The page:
If all vacancies are now filled, say how sorry you are that this has happened as you feel you have a lot to offer the company. Be specific here, perhaps mentioning some of your better responses during the interview. Also say how much you would have enjoyed working for them, and ask if they would consider you for future vacancies. Leave them feeling that their first reaction to you (the positive one!) was correct, and that they have missed out by listening to your former employer.

Once you've done all this, take a deep breath and congratulate yourself! Your CV and interview technique are good (although you should still act on any feedback you receive), and you have handled an awkward situation in a composed, controlled manner. In fact, the only thing that seems wrong with your job searching is your choice of reference. So why are you relying on these people to support your application? At best their perspectives are out of date. At worst they are sabotaging your career.

All your references should be aware of each application you make. They should know which skills and experiences you are basing your application on so that they can elaborate and confirm these. They should also be prepared to talk about any difficult issues that may arise on your CV or during the interview. In short, references are an important part of any job-search strategy and need to be cultivated and considered every bit as much as your job search and your cover letter.

Did you contact your former employer before including them as a reference, to discuss this new position and what they would be willing to say to support your application? Did you speak to them about the circumstances under which you left and ask how they would report on this if asked? I would encourage you to have a frank chat with them, and see if you can fix the problem now that both of you have stepped back from the situation.

If after this conversation you still think that using them will be damaging to your application, you shouldn't feel as if you have no choice. You don't elaborate on what you have been doing in recent years, but I'm sure you will know someone who can comment on your personal effectiveness and interpersonal skills ? family, friends, university tutors, or people you have done voluntary work with. As I highlighted in a previous column about choosing and managing references, what you need is an accurate, positive reference. Better to have a good reference from someone with less professional impact (a former colleague or someone who knows you well) than a bad reference from your last employer.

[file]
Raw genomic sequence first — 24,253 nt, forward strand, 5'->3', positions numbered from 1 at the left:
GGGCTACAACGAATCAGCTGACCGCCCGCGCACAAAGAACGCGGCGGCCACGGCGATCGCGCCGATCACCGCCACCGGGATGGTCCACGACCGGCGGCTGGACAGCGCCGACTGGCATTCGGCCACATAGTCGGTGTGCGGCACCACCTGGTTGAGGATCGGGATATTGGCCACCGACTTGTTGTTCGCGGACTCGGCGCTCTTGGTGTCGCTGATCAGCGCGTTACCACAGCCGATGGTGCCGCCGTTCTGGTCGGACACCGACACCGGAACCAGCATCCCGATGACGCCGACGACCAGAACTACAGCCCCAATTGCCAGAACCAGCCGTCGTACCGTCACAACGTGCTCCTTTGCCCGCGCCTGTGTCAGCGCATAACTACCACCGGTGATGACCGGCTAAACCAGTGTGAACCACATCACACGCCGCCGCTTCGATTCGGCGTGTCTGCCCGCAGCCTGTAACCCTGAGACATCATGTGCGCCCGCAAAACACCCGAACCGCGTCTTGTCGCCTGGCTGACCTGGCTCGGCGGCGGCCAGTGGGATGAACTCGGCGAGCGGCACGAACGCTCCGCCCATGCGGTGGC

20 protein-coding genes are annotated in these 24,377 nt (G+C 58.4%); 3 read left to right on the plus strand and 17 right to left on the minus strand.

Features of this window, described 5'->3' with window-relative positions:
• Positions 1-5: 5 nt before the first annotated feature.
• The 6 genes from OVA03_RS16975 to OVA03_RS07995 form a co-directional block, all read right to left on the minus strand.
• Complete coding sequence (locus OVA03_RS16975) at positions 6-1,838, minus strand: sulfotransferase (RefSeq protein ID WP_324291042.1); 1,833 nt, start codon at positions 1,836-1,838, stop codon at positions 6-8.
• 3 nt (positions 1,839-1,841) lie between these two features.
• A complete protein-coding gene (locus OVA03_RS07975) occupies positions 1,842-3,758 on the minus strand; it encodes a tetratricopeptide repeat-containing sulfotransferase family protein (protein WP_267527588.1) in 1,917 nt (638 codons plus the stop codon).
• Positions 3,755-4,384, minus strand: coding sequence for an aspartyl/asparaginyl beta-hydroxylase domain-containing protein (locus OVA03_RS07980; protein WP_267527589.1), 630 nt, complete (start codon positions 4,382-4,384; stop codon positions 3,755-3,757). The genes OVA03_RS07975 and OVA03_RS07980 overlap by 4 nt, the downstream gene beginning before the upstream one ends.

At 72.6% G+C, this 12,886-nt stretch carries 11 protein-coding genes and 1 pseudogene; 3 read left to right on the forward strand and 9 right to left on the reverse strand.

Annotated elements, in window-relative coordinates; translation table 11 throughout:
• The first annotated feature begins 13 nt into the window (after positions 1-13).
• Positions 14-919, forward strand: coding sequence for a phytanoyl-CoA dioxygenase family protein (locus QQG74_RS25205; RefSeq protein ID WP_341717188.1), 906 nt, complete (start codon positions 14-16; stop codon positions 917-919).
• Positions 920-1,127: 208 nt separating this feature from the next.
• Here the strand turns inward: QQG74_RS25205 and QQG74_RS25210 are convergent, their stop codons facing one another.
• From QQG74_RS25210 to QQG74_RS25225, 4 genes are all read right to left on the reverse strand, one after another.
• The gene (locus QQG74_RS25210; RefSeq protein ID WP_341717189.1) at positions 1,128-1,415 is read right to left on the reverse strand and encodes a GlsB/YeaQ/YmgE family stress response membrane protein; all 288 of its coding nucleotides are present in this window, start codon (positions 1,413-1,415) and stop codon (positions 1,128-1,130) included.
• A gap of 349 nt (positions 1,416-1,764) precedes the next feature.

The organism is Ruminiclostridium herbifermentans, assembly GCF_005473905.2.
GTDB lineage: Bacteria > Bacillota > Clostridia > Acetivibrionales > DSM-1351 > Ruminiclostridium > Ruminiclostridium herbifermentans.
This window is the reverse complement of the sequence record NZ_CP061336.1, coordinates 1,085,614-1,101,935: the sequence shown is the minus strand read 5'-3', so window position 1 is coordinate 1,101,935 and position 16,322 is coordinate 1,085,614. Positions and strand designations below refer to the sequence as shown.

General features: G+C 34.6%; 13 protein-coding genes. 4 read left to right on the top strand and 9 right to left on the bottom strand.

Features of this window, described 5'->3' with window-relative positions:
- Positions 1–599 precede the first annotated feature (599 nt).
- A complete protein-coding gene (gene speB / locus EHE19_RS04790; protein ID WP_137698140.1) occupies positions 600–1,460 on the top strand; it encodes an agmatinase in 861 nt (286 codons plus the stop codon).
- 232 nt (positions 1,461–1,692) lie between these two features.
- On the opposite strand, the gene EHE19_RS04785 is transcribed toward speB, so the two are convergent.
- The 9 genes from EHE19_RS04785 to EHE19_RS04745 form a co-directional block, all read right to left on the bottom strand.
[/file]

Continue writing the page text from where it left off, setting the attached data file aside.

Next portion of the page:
Still, whoever your reference is, you should be open about your work history. Without knowing more about the precise circumstances under which you left, it is difficult to offer specific advice, but I'm a little concerned about the idea of "glossing over" something which your letter suggests had such a profound impact that it led you to leave.

You need to think carefully about how to describe what happened and your reaction to it in a job interview. You should be fair and honest, and ideally try and present both sides of the argument -- perhaps describing the changes that you wanted and reasons why the employer couldn't make them, but without accepting or apportioning blame. You should also focus on the positive outcome; a difficult situation is usually an opportunity to learn about yourself, and make positive changes. Working in an environment which was wrong for you may have made you more aware of your strength and more assertive.

Also, I think the fact that one factor in your decision to leave was a lack of progression is very positive -- particularly if your time out of the formal workplace has included responsibilities (perhaps through voluntary work) and managing or supporting others.

Concerns about references are common but largely avoidable. Select appropriate ones and manage them carefully. As for your previous employment, most people have experienced bad bosses or unpleasant working environments, but these things don't define you or what you have to offer. It's time to leave your former employer behind and move on to a new chapter.

All the best in your career,

The CareerDoctor

* Names have been changed.